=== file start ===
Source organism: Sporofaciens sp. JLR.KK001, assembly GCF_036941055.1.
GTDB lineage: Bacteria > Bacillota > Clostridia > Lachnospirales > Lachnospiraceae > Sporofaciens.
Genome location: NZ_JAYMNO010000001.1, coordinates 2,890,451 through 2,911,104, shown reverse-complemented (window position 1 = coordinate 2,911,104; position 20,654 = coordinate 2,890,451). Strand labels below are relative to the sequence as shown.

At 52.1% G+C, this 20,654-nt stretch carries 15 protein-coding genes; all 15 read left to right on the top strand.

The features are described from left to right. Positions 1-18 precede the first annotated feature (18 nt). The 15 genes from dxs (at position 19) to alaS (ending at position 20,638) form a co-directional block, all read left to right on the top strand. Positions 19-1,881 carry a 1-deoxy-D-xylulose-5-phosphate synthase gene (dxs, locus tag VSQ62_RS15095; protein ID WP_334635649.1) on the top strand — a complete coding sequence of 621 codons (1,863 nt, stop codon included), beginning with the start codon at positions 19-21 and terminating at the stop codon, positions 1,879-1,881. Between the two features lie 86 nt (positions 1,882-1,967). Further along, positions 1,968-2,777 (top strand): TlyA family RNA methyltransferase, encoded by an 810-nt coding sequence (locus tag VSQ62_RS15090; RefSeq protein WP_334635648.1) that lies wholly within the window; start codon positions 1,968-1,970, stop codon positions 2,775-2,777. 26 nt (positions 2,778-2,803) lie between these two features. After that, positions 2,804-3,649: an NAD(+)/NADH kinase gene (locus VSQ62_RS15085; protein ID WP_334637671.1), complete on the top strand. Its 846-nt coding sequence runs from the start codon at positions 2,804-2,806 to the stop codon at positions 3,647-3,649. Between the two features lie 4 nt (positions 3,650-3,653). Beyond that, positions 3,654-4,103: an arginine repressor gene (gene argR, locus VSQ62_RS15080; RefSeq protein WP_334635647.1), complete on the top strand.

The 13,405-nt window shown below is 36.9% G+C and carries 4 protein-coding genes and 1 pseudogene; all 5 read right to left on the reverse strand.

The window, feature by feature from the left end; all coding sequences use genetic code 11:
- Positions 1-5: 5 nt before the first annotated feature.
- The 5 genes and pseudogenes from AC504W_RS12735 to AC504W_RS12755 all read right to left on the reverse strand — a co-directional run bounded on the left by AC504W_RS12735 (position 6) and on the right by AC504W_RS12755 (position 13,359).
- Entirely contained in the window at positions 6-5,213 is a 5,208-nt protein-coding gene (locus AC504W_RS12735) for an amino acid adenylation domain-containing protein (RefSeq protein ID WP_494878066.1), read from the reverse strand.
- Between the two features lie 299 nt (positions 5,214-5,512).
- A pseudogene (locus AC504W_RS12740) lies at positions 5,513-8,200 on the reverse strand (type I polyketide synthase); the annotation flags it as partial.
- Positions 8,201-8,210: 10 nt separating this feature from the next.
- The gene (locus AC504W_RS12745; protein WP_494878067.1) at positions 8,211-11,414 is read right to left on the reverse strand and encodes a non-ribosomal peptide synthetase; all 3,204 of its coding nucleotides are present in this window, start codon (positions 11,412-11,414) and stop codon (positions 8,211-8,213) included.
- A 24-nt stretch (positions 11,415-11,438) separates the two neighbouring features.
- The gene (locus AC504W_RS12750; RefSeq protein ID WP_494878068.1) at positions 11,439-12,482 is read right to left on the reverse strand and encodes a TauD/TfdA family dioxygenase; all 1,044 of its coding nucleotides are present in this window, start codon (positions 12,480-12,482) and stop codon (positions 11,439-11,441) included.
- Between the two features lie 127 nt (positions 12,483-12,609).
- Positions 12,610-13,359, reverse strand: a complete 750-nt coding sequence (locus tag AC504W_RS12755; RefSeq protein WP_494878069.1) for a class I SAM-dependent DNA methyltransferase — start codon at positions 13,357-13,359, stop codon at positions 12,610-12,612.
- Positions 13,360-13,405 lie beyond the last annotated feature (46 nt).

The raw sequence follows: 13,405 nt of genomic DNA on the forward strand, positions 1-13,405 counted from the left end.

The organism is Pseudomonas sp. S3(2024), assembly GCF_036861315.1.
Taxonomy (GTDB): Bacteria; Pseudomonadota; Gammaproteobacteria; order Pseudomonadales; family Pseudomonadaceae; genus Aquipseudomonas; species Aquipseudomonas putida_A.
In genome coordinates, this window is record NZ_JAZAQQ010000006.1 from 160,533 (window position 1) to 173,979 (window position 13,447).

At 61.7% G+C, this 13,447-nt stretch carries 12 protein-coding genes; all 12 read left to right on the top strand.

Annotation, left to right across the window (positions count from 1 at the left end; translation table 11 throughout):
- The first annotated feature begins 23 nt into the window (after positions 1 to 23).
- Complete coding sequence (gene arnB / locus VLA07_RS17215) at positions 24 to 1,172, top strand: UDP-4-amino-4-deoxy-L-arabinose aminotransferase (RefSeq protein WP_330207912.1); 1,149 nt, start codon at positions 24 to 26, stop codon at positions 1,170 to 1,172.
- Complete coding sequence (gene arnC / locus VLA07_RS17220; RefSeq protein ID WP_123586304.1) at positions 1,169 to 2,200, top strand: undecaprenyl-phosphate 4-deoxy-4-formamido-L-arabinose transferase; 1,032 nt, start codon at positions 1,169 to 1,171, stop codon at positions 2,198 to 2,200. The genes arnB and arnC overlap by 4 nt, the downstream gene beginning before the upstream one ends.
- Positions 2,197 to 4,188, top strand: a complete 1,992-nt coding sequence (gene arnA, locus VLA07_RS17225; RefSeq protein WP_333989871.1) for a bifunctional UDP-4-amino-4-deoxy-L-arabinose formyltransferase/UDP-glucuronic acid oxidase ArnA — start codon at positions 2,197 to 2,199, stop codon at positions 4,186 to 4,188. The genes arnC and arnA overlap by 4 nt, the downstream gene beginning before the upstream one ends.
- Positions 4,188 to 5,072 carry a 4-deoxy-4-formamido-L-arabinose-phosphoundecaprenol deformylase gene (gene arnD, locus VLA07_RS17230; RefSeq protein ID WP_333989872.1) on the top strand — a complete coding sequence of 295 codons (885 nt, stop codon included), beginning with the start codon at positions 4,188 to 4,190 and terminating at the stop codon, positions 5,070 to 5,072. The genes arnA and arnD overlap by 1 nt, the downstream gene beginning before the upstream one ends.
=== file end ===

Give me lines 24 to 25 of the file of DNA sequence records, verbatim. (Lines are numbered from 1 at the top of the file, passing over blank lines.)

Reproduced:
At 61.7% G+C, this 13,447-nt stretch carries 12 protein-coding genes; all 12 read left to right on the top strand.

Annotation, left to right across the window (positions count from 1 at the left end; translation table 11 throughout):